FENNEL-FLORENCE Foeniculum vulgare var. azoricum-Finocchio, Anise Florence fennel forms a thick, succulent above ground white, anise flavored bulb the first year, and goes to seed the second. It is usually sown in Spring, but sowings are possible through to late summer in mild areas. Sow the seed about 30mm apart, and thin the seedlings to about 150mm apart, if you harvest them when relatively small; or thin to 300mm if you want larger bulbs. They can be successfully transplanted from cell trays or cell punnets, but resent root disturbance. It forms the most tender, sweet bulbs when it is well grown-kept evenly moist, in a fertile soil, never stressed. Bulbs can be harvested from about 50mm onward. Bulbs left in the ground keep getting bigger, but they slowly start forming side shoots and become coarser, and eventually bolt to flower. It takes about 4 months from seed to harvest. KALE-Brassica oleracea var. acephala Collards, Colewort, Borecole This non-heading brassica is very similar to the wild ancestral cabbage. There are many leaf forms, according to the variety-curled, frilled, laciniated, savoyed, or just plain. One form is known as 'collards' in the Southern States of America. Most tend to be strongly flavored, and their chief attraction is their great cold hardiness, disease resistance, wide adaptability to soil types, and nutritional value. Smaller varieties can be sown in late summer for winter harvest in mild winter areas, and sow in summer for winter or spring harvest in harder winter areas (sow about 3 months before the first autumn frosts are expected). Pick the leaves when they are young and tender, no more than 100mm long-from the center of the plant. Tender young side shoots are also suitable. 'Red Russian' is said to be the most tender and mild variety.
GARLIC Allium sativum The plants are ready to harvest when the foliage has died off. If it is very wet near harvest time, consider lifting them a bit earlier and drying them under cover. When the bulbs are dry, you can trim off the roots, scuff off the outer discolored parchment, and braid your garlic for storage. If you leave them on the soil surface to cure in the sun, allow about 2 weeks. In very high temperatures, they may re-green, so you would need to bring them into shade in a heat wave If you intend to keep your own clove seed, select the biggest and best bulb. Leave the cloves on the bulb, and at planting time select only the best cloves to use as seed cloves. Store your seed bulbs in as cool and dry a place as possible. Label them clearly "Seed stock-NOT for eating!!!"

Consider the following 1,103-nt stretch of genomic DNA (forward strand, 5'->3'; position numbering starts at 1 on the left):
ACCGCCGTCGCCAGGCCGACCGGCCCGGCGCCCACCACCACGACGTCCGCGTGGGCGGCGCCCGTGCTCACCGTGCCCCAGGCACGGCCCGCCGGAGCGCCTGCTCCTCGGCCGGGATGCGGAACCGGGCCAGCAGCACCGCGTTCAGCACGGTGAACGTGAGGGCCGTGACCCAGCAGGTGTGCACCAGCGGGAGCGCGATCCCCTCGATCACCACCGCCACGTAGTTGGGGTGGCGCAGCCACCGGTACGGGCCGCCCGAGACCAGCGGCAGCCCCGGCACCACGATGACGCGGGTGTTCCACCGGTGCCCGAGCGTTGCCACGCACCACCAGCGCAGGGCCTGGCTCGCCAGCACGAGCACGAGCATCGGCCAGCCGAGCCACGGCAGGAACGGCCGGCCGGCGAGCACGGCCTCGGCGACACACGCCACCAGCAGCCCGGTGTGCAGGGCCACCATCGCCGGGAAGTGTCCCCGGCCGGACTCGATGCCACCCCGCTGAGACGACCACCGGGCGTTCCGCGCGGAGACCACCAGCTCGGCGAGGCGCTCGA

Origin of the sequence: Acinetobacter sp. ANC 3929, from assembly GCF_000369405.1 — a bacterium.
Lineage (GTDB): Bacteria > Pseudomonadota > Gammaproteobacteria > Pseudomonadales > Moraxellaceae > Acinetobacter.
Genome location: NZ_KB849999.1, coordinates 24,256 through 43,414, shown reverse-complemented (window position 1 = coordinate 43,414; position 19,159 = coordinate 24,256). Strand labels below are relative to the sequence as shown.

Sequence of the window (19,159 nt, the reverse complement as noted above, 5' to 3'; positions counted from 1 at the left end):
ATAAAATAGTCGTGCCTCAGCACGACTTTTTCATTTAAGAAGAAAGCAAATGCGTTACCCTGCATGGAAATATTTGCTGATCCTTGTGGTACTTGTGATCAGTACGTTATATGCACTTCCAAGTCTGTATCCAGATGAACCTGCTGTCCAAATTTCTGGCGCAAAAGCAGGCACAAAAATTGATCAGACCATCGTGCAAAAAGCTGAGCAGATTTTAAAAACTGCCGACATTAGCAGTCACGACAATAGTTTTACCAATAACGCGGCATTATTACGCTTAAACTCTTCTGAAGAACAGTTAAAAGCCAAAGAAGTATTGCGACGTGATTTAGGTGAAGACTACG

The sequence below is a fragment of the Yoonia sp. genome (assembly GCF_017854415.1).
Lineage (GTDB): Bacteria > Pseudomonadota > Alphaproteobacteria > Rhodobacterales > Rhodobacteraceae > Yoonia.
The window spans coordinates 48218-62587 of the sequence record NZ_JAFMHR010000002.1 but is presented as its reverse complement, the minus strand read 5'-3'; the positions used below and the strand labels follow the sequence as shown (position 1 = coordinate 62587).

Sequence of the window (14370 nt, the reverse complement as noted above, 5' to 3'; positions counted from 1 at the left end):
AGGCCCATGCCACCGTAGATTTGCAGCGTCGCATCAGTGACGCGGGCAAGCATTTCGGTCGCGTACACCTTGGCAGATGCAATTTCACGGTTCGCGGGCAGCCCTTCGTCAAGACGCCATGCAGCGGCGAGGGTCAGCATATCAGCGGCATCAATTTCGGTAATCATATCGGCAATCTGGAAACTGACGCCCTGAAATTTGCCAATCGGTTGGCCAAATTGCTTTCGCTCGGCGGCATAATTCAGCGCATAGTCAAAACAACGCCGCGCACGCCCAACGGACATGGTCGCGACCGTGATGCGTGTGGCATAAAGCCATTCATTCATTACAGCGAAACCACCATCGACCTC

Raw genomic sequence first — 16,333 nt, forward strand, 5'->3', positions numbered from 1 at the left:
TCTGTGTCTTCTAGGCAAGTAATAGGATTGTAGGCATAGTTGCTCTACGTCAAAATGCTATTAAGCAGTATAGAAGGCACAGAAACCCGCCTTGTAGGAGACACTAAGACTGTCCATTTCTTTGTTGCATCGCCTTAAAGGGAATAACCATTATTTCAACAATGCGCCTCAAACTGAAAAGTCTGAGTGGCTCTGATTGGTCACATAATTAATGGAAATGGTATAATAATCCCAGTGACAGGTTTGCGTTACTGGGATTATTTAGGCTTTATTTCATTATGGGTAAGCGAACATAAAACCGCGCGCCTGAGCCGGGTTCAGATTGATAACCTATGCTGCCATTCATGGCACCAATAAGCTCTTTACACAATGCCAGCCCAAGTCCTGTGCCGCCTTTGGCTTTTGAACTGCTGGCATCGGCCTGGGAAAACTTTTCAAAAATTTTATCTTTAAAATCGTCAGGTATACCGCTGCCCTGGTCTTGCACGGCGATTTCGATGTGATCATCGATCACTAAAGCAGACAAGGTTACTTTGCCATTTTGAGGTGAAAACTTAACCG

KOHLRABI Brassica oleracea Gongylodes group (syn. var. gongylodes) This somewhat bizarre looking plant in the cabbage family forms a bulbous, apple sized and shaped, smooth, swollen stem just above the soil level. It is best eaten when not much larger than 50mm in diameter because it can get pithy and fibrous it gets larger than a tennis ball (with the exception of some specialist varieties such as 'gigante'). It has a pleasant nutty flavour when it is used raw, and a mild, vaguely sweet vaguely turnipy cabbagy taste when cooked. Sow from early spring through to early summer, and sow again in autumn for a winter crop. Allow about 100mm between plants, more if you are growing a large variety. Kohlrabi is relatively fast growing, maturing in about a month and a half if it is harvested small. The plants are quite small and low growing for a brassica, and this plus their speed of maturity make them well adapted to the small space garden. They need to be grown without check for best results, so a rich and moist soil is the ideal.
KOMATSUNA Brassica rapa-Mustard Spinach. Similar in appearance to the leafy form of mustard (B.juncea), komatsuna is actually a leafy form of turnip. The tender glossy leaves have a distinctive flavour somewhere between leaf mustard and cabbage. It is very fast and easy to grow (taking only a month in the heat of summer)and can be grown almost year round
LEEK Allium ampelorasum Leeks take a long time to mature-about 5 moths from seed sowing, or about 4 months from punnets. Some newer varieties, such as 'King Richard', are much earlier, taking only about 3½ months from seed. Sow direct in early summer for autumn harvest. It is particularly important to keep the newly sown seed moist at this time. The plants need to be thinned to about 150mm apart., unless you want to grow them closer together for young and tender mini-leeks. Or, transplant from punnets at the same spacings. Throw away any weak plants, as they never make a decent sized leek. Make a dibble hole to drop the young plants into, and use a hose to gently wash soil into the hole. Bury them so only about 50mm is above the soil surface. This forces the leek to produce a longer, whiter, stem. Seed sown leeks need to have soil mounded up against the stem several times over their growing season in order to produce the same effect. Leeks can withstand hard frosts, but they will be a total waste of space if they are made to endure the dry conditions of summer without water. Very fertile loamy soils produce the largest leeks. Gutless, sandy soils produce the smallest lek.